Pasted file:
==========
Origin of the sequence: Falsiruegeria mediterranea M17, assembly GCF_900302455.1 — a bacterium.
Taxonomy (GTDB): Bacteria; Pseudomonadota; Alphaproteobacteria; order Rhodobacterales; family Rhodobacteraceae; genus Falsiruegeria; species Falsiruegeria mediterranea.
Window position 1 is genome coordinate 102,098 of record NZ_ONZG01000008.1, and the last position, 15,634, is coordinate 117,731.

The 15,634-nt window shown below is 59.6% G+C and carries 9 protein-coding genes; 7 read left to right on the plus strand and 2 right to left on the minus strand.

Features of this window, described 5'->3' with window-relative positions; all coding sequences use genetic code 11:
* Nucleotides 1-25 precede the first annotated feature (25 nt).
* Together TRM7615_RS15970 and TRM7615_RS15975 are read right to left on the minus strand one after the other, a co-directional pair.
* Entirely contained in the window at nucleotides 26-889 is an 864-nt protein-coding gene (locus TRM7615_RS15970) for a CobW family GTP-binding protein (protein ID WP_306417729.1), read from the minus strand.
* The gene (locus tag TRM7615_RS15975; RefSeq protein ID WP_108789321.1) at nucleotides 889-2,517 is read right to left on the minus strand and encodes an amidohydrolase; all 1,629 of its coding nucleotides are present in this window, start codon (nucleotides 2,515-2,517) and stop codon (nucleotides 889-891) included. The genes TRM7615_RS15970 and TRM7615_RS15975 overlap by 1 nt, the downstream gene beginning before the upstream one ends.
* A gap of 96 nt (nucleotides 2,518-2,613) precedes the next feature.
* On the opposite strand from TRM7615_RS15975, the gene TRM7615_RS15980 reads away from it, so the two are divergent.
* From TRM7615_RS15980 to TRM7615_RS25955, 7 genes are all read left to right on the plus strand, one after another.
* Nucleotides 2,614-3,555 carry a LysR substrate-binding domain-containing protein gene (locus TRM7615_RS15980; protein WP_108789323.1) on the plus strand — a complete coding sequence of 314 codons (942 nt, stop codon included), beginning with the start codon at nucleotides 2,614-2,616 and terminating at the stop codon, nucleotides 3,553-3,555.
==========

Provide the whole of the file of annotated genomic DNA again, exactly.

Origin of the sequence: Falsiruegeria mediterranea M17, assembly GCF_900302455.1 — a bacterium.
Taxonomy (GTDB): Bacteria; Pseudomonadota; Alphaproteobacteria; order Rhodobacterales; family Rhodobacteraceae; genus Falsiruegeria; species Falsiruegeria mediterranea.
Window position 1 is genome coordinate 102,098 of record NZ_ONZG01000008.1, and the last position, 15,634, is coordinate 117,731.

The 15,634-nt window shown below is 59.6% G+C and carries 9 protein-coding genes; 7 read left to right on the plus strand and 2 right to left on the minus strand.

Features of this window, described 5'->3' with window-relative positions; all coding sequences use genetic code 11:
* Nucleotides 1-25 precede the first annotated feature (25 nt).
* Together TRM7615_RS15970 and TRM7615_RS15975 are read right to left on the minus strand one after the other, a co-directional pair.
* Entirely contained in the window at nucleotides 26-889 is an 864-nt protein-coding gene (locus TRM7615_RS15970) for a CobW family GTP-binding protein (protein ID WP_306417729.1), read from the minus strand.
* The gene (locus tag TRM7615_RS15975; RefSeq protein ID WP_108789321.1) at nucleotides 889-2,517 is read right to left on the minus strand and encodes an amidohydrolase; all 1,629 of its coding nucleotides are present in this window, start codon (nucleotides 2,515-2,517) and stop codon (nucleotides 889-891) included. The genes TRM7615_RS15970 and TRM7615_RS15975 overlap by 1 nt, the downstream gene beginning before the upstream one ends.
* A gap of 96 nt (nucleotides 2,518-2,613) precedes the next feature.
* On the opposite strand from TRM7615_RS15975, the gene TRM7615_RS15980 reads away from it, so the two are divergent.
* From TRM7615_RS15980 to TRM7615_RS25955, 7 genes are all read left to right on the plus strand, one after another.
* Nucleotides 2,614-3,555 carry a LysR substrate-binding domain-containing protein gene (locus TRM7615_RS15980; protein WP_108789323.1) on the plus strand — a complete coding sequence of 314 codons (942 nt, stop codon included), beginning with the start codon at nucleotides 2,614-2,616 and terminating at the stop codon, nucleotides 3,553-3,555.